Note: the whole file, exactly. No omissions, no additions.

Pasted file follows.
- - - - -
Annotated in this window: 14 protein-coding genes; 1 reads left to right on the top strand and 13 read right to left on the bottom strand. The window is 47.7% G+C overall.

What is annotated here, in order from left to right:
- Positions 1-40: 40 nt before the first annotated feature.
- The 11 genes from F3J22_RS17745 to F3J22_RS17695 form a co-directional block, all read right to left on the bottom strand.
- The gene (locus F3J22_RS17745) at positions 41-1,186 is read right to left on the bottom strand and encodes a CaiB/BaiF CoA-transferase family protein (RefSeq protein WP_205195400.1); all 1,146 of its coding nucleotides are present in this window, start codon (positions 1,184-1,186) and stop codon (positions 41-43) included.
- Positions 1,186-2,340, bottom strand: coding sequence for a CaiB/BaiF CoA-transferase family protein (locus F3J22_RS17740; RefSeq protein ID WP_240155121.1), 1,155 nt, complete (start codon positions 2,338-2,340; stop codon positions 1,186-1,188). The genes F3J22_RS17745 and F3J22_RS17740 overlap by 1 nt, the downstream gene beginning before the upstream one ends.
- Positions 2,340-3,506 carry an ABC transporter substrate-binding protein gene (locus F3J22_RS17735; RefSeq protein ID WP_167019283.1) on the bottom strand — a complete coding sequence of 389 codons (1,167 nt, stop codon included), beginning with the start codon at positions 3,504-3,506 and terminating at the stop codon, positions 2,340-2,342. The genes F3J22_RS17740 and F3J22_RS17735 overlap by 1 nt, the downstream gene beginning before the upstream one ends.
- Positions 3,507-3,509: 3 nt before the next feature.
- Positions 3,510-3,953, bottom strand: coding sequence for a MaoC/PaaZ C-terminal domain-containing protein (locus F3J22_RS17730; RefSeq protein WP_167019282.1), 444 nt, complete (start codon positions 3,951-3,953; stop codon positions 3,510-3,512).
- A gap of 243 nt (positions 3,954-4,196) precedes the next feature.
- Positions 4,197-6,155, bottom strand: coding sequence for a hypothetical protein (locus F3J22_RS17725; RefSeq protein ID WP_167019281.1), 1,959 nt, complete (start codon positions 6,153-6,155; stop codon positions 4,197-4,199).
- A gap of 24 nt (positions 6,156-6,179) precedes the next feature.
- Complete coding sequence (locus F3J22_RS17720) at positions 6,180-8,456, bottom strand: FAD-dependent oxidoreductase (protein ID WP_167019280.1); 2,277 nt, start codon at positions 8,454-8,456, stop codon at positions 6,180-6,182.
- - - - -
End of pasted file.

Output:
Annotated in this window: 14 protein-coding genes; 1 reads left to right on the top strand and 13 read right to left on the bottom strand. The window is 47.7% G+C overall.

What is annotated here, in order from left to right:
- Positions 1-40: 40 nt before the first annotated feature.
- The 11 genes from F3J22_RS17745 to F3J22_RS17695 form a co-directional block, all read right to left on the bottom strand.
- The gene (locus F3J22_RS17745) at positions 41-1,186 is read right to left on the bottom strand and encodes a CaiB/BaiF CoA-transferase family protein (RefSeq protein WP_205195400.1); all 1,146 of its coding nucleotides are present in this window, start codon (positions 1,184-1,186) and stop codon (positions 41-43) included.
- Positions 1,186-2,340, bottom strand: coding sequence for a CaiB/BaiF CoA-transferase family protein (locus F3J22_RS17740; RefSeq protein ID WP_240155121.1), 1,155 nt, complete (start codon positions 2,338-2,340; stop codon positions 1,186-1,188). The genes F3J22_RS17745 and F3J22_RS17740 overlap by 1 nt, the downstream gene beginning before the upstream one ends.
- Positions 2,340-3,506 carry an ABC transporter substrate-binding protein gene (locus F3J22_RS17735; RefSeq protein ID WP_167019283.1) on the bottom strand — a complete coding sequence of 389 codons (1,167 nt, stop codon included), beginning with the start codon at positions 3,504-3,506 and terminating at the stop codon, positions 2,340-2,342. The genes F3J22_RS17740 and F3J22_RS17735 overlap by 1 nt, the downstream gene beginning before the upstream one ends.
- Positions 3,507-3,509: 3 nt before the next feature.
- Positions 3,510-3,953, bottom strand: coding sequence for a MaoC/PaaZ C-terminal domain-containing protein (locus F3J22_RS17730; RefSeq protein WP_167019282.1), 444 nt, complete (start codon positions 3,951-3,953; stop codon positions 3,510-3,512).
- A gap of 243 nt (positions 3,954-4,196) precedes the next feature.
- Positions 4,197-6,155, bottom strand: coding sequence for a hypothetical protein (locus F3J22_RS17725; RefSeq protein ID WP_167019281.1), 1,959 nt, complete (start codon positions 6,153-6,155; stop codon positions 4,197-4,199).
- A gap of 24 nt (positions 6,156-6,179) precedes the next feature.
- Complete coding sequence (locus F3J22_RS17720) at positions 6,180-8,456, bottom strand: FAD-dependent oxidoreductase (protein ID WP_167019280.1); 2,277 nt, start codon at positions 8,454-8,456, stop codon at positions 6,180-6,182.